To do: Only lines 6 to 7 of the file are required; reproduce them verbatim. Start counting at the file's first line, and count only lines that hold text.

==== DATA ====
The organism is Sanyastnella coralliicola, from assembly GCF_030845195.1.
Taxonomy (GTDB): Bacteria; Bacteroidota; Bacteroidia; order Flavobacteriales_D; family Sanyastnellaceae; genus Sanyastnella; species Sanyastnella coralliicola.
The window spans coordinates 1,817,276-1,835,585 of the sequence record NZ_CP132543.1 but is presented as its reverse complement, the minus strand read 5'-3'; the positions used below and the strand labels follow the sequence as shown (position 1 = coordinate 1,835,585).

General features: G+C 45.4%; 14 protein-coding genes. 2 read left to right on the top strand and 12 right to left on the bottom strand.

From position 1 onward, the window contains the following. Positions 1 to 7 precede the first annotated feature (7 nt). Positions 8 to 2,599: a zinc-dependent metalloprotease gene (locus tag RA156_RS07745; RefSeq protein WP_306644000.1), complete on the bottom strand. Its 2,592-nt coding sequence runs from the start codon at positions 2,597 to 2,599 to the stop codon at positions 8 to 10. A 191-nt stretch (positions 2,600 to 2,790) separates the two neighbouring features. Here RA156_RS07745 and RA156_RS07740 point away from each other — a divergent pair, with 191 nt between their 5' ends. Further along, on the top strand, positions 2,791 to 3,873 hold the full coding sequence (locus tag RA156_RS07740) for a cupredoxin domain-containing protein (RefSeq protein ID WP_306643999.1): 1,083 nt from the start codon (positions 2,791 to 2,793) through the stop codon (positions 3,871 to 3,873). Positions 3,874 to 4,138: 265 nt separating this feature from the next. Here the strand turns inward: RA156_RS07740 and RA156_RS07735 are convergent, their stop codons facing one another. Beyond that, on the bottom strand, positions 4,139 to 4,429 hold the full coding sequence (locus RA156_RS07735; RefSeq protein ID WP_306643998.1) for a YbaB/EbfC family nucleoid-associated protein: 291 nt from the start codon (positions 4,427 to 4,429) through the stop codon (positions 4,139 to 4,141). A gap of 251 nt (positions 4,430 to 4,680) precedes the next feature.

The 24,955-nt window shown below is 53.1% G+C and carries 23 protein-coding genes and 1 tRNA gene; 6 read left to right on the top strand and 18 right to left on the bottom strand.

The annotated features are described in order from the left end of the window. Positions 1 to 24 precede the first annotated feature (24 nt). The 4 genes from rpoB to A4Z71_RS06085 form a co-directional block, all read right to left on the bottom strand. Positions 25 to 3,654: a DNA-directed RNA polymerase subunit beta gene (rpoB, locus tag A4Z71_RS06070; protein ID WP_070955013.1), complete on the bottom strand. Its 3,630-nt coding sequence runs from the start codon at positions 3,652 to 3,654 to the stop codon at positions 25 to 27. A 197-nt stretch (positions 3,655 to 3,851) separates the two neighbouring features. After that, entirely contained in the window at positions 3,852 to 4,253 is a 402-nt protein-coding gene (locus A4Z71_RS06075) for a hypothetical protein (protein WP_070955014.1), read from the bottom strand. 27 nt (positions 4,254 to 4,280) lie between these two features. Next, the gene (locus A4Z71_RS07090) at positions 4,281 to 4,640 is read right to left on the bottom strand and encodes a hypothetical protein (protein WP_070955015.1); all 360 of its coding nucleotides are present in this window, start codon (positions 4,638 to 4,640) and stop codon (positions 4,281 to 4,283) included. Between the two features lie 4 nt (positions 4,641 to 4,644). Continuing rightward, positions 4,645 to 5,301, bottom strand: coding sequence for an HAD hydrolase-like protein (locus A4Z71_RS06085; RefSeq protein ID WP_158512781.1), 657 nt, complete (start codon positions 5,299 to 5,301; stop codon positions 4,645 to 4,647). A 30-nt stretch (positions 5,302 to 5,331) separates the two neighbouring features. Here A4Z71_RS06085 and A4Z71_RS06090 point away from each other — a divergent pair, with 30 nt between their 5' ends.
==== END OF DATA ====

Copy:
The 24,955-nt window shown below is 53.1% G+C and carries 23 protein-coding genes and 1 tRNA gene; 6 read left to right on the top strand and 18 right to left on the bottom strand.

The annotated features are described in order from the left end of the window. Positions 1 to 24 precede the first annotated feature (24 nt). The 4 genes from rpoB to A4Z71_RS06085 form a co-directional block, all read right to left on the bottom strand. Positions 25 to 3,654: a DNA-directed RNA polymerase subunit beta gene (rpoB, locus tag A4Z71_RS06070; protein ID WP_070955013.1), complete on the bottom strand. Its 3,630-nt coding sequence runs from the start codon at positions 3,652 to 3,654 to the stop codon at positions 25 to 27. A 197-nt stretch (positions 3,655 to 3,851) separates the two neighbouring features. After that, entirely contained in the window at positions 3,852 to 4,253 is a 402-nt protein-coding gene (locus A4Z71_RS06075) for a hypothetical protein (protein WP_070955014.1), read from the bottom strand. 27 nt (positions 4,254 to 4,280) lie between these two features. Next, the gene (locus A4Z71_RS07090) at positions 4,281 to 4,640 is read right to left on the bottom strand and encodes a hypothetical protein (protein WP_070955015.1); all 360 of its coding nucleotides are present in this window, start codon (positions 4,638 to 4,640) and stop codon (positions 4,281 to 4,283) included. Between the two features lie 4 nt (positions 4,641 to 4,644). Continuing rightward, positions 4,645 to 5,301, bottom strand: coding sequence for an HAD hydrolase-like protein (locus A4Z71_RS06085; RefSeq protein ID WP_158512781.1), 657 nt, complete (start codon positions 5,299 to 5,301; stop codon positions 4,645 to 4,647). A 30-nt stretch (positions 5,302 to 5,331) separates the two neighbouring features. Here A4Z71_RS06085 and A4Z71_RS06090 point away from each other — a divergent pair, with 30 nt between their 5' ends.